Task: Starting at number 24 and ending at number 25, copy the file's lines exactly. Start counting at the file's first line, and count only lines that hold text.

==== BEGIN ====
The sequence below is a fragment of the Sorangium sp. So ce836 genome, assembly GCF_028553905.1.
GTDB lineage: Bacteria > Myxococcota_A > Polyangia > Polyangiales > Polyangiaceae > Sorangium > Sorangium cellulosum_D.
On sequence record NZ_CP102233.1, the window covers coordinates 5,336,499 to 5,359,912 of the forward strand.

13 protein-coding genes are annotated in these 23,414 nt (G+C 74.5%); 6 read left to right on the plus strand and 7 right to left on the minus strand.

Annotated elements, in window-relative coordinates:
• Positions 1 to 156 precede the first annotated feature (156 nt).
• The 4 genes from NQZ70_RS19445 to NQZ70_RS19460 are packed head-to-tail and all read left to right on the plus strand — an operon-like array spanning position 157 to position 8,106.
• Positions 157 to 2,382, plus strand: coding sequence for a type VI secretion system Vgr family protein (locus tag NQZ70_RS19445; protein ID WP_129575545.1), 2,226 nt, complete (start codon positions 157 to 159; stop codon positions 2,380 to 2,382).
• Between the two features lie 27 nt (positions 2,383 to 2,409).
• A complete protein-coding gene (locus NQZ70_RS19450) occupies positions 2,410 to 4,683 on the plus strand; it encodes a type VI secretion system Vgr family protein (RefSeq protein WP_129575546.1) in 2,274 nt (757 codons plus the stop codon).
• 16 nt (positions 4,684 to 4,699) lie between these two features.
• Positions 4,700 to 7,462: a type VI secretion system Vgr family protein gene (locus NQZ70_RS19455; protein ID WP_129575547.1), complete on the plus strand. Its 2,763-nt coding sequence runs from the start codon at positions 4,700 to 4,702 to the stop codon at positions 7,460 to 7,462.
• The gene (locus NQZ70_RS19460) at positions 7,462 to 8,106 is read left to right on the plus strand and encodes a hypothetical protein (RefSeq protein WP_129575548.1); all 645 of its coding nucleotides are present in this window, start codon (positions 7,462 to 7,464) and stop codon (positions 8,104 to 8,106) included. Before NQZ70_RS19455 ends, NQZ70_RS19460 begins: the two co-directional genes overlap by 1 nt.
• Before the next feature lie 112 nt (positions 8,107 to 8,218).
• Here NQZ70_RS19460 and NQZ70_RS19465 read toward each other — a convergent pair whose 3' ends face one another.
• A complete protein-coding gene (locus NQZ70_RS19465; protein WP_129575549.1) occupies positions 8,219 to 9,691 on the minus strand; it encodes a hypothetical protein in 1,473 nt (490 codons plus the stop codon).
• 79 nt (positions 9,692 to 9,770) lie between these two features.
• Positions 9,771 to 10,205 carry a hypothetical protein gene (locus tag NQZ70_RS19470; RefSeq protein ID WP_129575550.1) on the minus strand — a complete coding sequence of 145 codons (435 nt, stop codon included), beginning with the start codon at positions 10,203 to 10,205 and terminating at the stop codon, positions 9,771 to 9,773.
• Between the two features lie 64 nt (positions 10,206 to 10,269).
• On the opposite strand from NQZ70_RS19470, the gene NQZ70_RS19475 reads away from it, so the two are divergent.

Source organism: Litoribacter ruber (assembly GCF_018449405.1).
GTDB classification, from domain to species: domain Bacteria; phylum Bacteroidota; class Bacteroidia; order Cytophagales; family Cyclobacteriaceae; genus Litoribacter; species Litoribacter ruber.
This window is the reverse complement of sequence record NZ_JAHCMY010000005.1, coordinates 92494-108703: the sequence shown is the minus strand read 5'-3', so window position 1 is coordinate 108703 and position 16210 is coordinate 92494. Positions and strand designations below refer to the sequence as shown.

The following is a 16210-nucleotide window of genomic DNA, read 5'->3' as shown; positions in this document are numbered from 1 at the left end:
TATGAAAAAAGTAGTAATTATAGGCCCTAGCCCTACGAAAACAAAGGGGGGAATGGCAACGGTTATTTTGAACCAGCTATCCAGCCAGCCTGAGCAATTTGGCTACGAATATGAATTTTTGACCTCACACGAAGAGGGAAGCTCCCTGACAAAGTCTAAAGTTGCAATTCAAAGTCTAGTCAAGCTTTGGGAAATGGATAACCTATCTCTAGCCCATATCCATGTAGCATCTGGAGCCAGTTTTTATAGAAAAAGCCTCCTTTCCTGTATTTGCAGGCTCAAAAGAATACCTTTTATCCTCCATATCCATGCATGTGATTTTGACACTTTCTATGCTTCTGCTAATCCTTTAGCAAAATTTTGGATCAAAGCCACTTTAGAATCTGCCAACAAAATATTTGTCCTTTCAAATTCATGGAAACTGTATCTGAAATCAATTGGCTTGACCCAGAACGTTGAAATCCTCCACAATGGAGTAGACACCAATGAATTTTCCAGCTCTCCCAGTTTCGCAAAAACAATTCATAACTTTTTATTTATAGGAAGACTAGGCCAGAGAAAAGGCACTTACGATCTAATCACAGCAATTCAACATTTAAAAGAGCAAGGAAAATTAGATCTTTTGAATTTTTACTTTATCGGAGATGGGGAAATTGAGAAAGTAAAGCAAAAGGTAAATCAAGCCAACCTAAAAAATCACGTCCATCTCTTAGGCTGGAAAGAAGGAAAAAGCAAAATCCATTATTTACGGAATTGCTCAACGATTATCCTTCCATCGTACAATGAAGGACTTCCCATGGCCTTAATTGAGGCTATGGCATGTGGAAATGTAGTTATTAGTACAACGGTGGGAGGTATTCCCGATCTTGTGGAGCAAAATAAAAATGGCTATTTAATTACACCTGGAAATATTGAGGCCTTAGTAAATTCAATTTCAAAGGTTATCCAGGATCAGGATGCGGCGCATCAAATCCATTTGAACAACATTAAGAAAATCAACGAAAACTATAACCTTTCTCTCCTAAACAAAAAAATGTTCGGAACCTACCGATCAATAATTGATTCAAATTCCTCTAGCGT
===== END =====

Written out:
The following is a 16210-nucleotide window of genomic DNA, read 5'->3' as shown; positions in this document are numbered from 1 at the left end:
TATGAAAAAAGTAGTAATTATAGGCCCTAGCCCTACGAAAACAAAGGGGGGAATGGCAACGGTTATTTTGAACCAGCTATCCAGCCAGCCTGAGCAATTTGGCTACGAATATGAATTTTTGACCTCACACGAAGAGGGAAGCTCCCTGACAAAGTCTAAAGTTGCAATTCAAAGTCTAGTCAAGCTTTGGGAAATGGATAACCTATCTCTAGCCCATATCCATGTAGCATCTGGAGCCAGTTTTTATAGAAAAAGCCTCCTTTCCTGTATTTGCAGGCTCAAAAGAATACCTTTTATCCTCCATATCCATGCATGTGATTTTGACACTTTCTATGCTTCTGCTAATCCTTTAGCAAAATTTTGGATCAAAGCCACTTTAGAATCTGCCAACAAAATATTTGTCCTTTCAAATTCATGGAAACTGTATCTGAAATCAATTGGCTTGACCCAGAACGTTGAAATCCTCCACAATGGAGTAGACACCAATGAATTTTCCAGCTCTCCCAGTTTCGCAAAAACAATTCATAACTTTTTATTTATAGGAAGACTAGGCCAGAGAAAAGGCACTTACGATCTAATCACAGCAATTCAACATTTAAAAGAGCAAGGAAAATTAGATCTTTTGAATTTTTACTTTATCGGAGATGGGGAAATTGAGAAAGTAAAGCAAAAGGTAAATCAAGCCAACCTAAAAAATCACGTCCATCTCTTAGGCTGGAAAGAAGGAAAAAGCAAAATCCATTATTTACGGAATTGCTCAACGATTATCCTTCCATCGTACAATGAAGGACTTCCCATGGCCTTAATTGAGGCTATGGCATGTGGAAATGTAGTTATTAGTACAACGGTGGGAGGTATTCCCGATCTTGTGGAGCAAAATAAAAATGGCTATTTAATTACACCTGGAAATATTGAGGCCTTAGTAAATTCAATTTCAAAGGTTATCCAGGATCAGGATGCGGCGCATCAAATCCATTTGAACAACATTAAGAAAATCAACGAAAACTATAACCTTTCTCTCCTAAACAAAAAAATGTTCGGAACCTACCGATCAATAATTGATTCAAATTCCTCTAGCGT